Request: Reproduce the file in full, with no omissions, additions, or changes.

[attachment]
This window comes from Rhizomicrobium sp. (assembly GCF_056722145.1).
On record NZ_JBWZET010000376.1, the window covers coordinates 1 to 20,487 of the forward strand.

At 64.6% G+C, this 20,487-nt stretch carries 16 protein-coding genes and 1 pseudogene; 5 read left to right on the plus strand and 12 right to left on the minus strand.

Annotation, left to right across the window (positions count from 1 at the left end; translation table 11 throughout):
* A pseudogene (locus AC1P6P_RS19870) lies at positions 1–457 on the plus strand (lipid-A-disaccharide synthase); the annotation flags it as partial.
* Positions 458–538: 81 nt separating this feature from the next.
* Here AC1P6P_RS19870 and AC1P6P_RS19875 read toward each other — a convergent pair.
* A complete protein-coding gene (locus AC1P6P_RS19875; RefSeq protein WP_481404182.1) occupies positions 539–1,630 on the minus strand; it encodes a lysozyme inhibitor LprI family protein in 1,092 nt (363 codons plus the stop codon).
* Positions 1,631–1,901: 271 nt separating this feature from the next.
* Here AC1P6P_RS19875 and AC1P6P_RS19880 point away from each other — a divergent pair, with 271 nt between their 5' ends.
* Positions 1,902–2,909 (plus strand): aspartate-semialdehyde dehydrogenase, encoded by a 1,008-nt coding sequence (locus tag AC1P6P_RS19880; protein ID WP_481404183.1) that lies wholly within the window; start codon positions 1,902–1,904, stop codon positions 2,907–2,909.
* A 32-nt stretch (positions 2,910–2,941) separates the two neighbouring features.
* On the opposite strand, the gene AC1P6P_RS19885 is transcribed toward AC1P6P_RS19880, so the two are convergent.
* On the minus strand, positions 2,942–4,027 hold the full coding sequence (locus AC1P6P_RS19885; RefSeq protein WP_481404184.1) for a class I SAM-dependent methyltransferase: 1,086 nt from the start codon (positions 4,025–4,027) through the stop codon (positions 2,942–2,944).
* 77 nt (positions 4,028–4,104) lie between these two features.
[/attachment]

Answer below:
This window comes from Rhizomicrobium sp. (assembly GCF_056722145.1).
On record NZ_JBWZET010000376.1, the window covers coordinates 1 to 20,487 of the forward strand.

At 64.6% G+C, this 20,487-nt stretch carries 16 protein-coding genes and 1 pseudogene; 5 read left to right on the plus strand and 12 right to left on the minus strand.

Annotation, left to right across the window (positions count from 1 at the left end; translation table 11 throughout):
* A pseudogene (locus AC1P6P_RS19870) lies at positions 1–457 on the plus strand (lipid-A-disaccharide synthase); the annotation flags it as partial.
* Positions 458–538: 81 nt separating this feature from the next.
* Here AC1P6P_RS19870 and AC1P6P_RS19875 read toward each other — a convergent pair.
* A complete protein-coding gene (locus AC1P6P_RS19875; RefSeq protein WP_481404182.1) occupies positions 539–1,630 on the minus strand; it encodes a lysozyme inhibitor LprI family protein in 1,092 nt (363 codons plus the stop codon).
* Positions 1,631–1,901: 271 nt separating this feature from the next.
* Here AC1P6P_RS19875 and AC1P6P_RS19880 point away from each other — a divergent pair, with 271 nt between their 5' ends.
* Positions 1,902–2,909 (plus strand): aspartate-semialdehyde dehydrogenase, encoded by a 1,008-nt coding sequence (locus tag AC1P6P_RS19880; protein ID WP_481404183.1) that lies wholly within the window; start codon positions 1,902–1,904, stop codon positions 2,907–2,909.
* A 32-nt stretch (positions 2,910–2,941) separates the two neighbouring features.
* On the opposite strand, the gene AC1P6P_RS19885 is transcribed toward AC1P6P_RS19880, so the two are convergent.
* On the minus strand, positions 2,942–4,027 hold the full coding sequence (locus AC1P6P_RS19885; RefSeq protein WP_481404184.1) for a class I SAM-dependent methyltransferase: 1,086 nt from the start codon (positions 4,025–4,027) through the stop codon (positions 2,942–2,944).
* 77 nt (positions 4,028–4,104) lie between these two features.